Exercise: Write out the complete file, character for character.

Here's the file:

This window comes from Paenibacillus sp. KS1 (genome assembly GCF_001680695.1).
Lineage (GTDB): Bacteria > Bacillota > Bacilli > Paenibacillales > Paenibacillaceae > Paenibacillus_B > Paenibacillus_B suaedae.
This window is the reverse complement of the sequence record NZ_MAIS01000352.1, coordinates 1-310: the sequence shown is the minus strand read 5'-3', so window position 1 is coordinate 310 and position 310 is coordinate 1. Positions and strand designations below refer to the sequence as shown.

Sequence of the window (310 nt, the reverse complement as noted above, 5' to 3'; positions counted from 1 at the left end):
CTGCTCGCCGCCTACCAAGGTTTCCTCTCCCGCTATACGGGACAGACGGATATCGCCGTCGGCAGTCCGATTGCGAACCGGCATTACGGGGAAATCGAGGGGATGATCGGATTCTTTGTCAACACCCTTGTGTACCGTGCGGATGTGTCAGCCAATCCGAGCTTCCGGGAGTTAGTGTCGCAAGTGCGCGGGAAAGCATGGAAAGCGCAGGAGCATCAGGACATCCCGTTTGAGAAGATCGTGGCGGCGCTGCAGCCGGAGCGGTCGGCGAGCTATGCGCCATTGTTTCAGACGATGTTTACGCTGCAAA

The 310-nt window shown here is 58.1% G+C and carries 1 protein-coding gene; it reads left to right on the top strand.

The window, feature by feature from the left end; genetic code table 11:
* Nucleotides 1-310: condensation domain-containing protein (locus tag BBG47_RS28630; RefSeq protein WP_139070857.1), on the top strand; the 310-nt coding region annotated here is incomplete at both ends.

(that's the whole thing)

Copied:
This window comes from Paenibacillus sp. KS1 (genome assembly GCF_001680695.1).
Lineage (GTDB): Bacteria > Bacillota > Bacilli > Paenibacillales > Paenibacillaceae > Paenibacillus_B > Paenibacillus_B suaedae.
This window is the reverse complement of the sequence record NZ_MAIS01000352.1, coordinates 1-310: the sequence shown is the minus strand read 5'-3', so window position 1 is coordinate 310 and position 310 is coordinate 1. Positions and strand designations below refer to the sequence as shown.

Sequence of the window (310 nt, the reverse complement as noted above, 5' to 3'; positions counted from 1 at the left end):
CTGCTCGCCGCCTACCAAGGTTTCCTCTCCCGCTATACGGGACAGACGGATATCGCCGTCGGCAGTCCGATTGCGAACCGGCATTACGGGGAAATCGAGGGGATGATCGGATTCTTTGTCAACACCCTTGTGTACCGTGCGGATGTGTCAGCCAATCCGAGCTTCCGGGAGTTAGTGTCGCAAGTGCGCGGGAAAGCATGGAAAGCGCAGGAGCATCAGGACATCCCGTTTGAGAAGATCGTGGCGGCGCTGCAGCCGGAGCGGTCGGCGAGCTATGCGCCATTGTTTCAGACGATGTTTACGCTGCAAA

The 310-nt window shown here is 58.1% G+C and carries 1 protein-coding gene; it reads left to right on the top strand.

The window, feature by feature from the left end; genetic code table 11:
* Nucleotides 1-310: condensation domain-containing protein (locus tag BBG47_RS28630; RefSeq protein WP_139070857.1), on the top strand; the 310-nt coding region annotated here is incomplete at both ends.